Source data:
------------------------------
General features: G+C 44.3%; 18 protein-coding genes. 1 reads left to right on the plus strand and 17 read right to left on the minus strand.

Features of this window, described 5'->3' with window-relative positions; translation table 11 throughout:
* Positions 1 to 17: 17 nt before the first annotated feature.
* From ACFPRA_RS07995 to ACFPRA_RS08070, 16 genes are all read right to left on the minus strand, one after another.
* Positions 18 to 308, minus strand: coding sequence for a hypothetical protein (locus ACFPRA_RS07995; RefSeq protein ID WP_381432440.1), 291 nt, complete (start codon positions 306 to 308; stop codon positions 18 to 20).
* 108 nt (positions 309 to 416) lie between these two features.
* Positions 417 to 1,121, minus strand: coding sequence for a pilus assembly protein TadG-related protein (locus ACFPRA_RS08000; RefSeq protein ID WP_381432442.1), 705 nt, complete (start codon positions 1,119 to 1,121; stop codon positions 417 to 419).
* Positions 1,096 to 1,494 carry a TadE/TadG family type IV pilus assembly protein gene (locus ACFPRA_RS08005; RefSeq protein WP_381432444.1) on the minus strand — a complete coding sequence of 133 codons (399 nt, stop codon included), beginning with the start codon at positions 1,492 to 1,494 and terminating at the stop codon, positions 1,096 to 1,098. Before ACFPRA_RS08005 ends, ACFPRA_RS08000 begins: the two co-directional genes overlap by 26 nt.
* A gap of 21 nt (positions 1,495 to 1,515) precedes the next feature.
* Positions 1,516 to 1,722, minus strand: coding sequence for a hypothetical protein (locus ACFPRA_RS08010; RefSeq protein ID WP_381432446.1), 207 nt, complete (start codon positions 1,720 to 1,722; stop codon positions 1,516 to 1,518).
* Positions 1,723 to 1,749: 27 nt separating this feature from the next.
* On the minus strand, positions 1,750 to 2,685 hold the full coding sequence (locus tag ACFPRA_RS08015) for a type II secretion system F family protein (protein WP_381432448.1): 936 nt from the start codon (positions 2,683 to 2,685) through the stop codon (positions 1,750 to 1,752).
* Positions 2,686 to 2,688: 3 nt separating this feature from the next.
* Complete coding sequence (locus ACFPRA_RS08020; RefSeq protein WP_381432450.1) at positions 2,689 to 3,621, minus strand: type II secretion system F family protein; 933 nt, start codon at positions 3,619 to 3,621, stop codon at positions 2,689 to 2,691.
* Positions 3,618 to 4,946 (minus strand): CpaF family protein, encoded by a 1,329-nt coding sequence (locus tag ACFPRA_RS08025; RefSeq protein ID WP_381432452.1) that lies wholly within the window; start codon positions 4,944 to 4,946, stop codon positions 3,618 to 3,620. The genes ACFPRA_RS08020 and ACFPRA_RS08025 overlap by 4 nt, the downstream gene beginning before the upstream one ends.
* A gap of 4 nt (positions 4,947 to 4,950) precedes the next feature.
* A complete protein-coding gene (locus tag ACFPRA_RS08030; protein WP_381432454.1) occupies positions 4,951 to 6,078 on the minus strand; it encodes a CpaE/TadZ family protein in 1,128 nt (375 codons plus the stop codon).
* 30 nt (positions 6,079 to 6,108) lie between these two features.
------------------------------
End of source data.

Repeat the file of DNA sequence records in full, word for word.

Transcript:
General features: G+C 44.3%; 18 protein-coding genes. 1 reads left to right on the plus strand and 17 read right to left on the minus strand.

Features of this window, described 5'->3' with window-relative positions; translation table 11 throughout:
* Positions 1 to 17: 17 nt before the first annotated feature.
* From ACFPRA_RS07995 to ACFPRA_RS08070, 16 genes are all read right to left on the minus strand, one after another.
* Positions 18 to 308, minus strand: coding sequence for a hypothetical protein (locus ACFPRA_RS07995; RefSeq protein ID WP_381432440.1), 291 nt, complete (start codon positions 306 to 308; stop codon positions 18 to 20).
* 108 nt (positions 309 to 416) lie between these two features.
* Positions 417 to 1,121, minus strand: coding sequence for a pilus assembly protein TadG-related protein (locus ACFPRA_RS08000; RefSeq protein ID WP_381432442.1), 705 nt, complete (start codon positions 1,119 to 1,121; stop codon positions 417 to 419).
* Positions 1,096 to 1,494 carry a TadE/TadG family type IV pilus assembly protein gene (locus ACFPRA_RS08005; RefSeq protein WP_381432444.1) on the minus strand — a complete coding sequence of 133 codons (399 nt, stop codon included), beginning with the start codon at positions 1,492 to 1,494 and terminating at the stop codon, positions 1,096 to 1,098. Before ACFPRA_RS08005 ends, ACFPRA_RS08000 begins: the two co-directional genes overlap by 26 nt.
* A gap of 21 nt (positions 1,495 to 1,515) precedes the next feature.
* Positions 1,516 to 1,722, minus strand: coding sequence for a hypothetical protein (locus ACFPRA_RS08010; RefSeq protein ID WP_381432446.1), 207 nt, complete (start codon positions 1,720 to 1,722; stop codon positions 1,516 to 1,518).
* Positions 1,723 to 1,749: 27 nt separating this feature from the next.
* On the minus strand, positions 1,750 to 2,685 hold the full coding sequence (locus tag ACFPRA_RS08015) for a type II secretion system F family protein (protein WP_381432448.1): 936 nt from the start codon (positions 2,683 to 2,685) through the stop codon (positions 1,750 to 1,752).
* Positions 2,686 to 2,688: 3 nt separating this feature from the next.
* Complete coding sequence (locus ACFPRA_RS08020; RefSeq protein WP_381432450.1) at positions 2,689 to 3,621, minus strand: type II secretion system F family protein; 933 nt, start codon at positions 3,619 to 3,621, stop codon at positions 2,689 to 2,691.
* Positions 3,618 to 4,946 (minus strand): CpaF family protein, encoded by a 1,329-nt coding sequence (locus tag ACFPRA_RS08025; RefSeq protein ID WP_381432452.1) that lies wholly within the window; start codon positions 4,944 to 4,946, stop codon positions 3,618 to 3,620. The genes ACFPRA_RS08020 and ACFPRA_RS08025 overlap by 4 nt, the downstream gene beginning before the upstream one ends.
* A gap of 4 nt (positions 4,947 to 4,950) precedes the next feature.
* A complete protein-coding gene (locus tag ACFPRA_RS08030; protein WP_381432454.1) occupies positions 4,951 to 6,078 on the minus strand; it encodes a CpaE/TadZ family protein in 1,128 nt (375 codons plus the stop codon).
* 30 nt (positions 6,079 to 6,108) lie between these two features.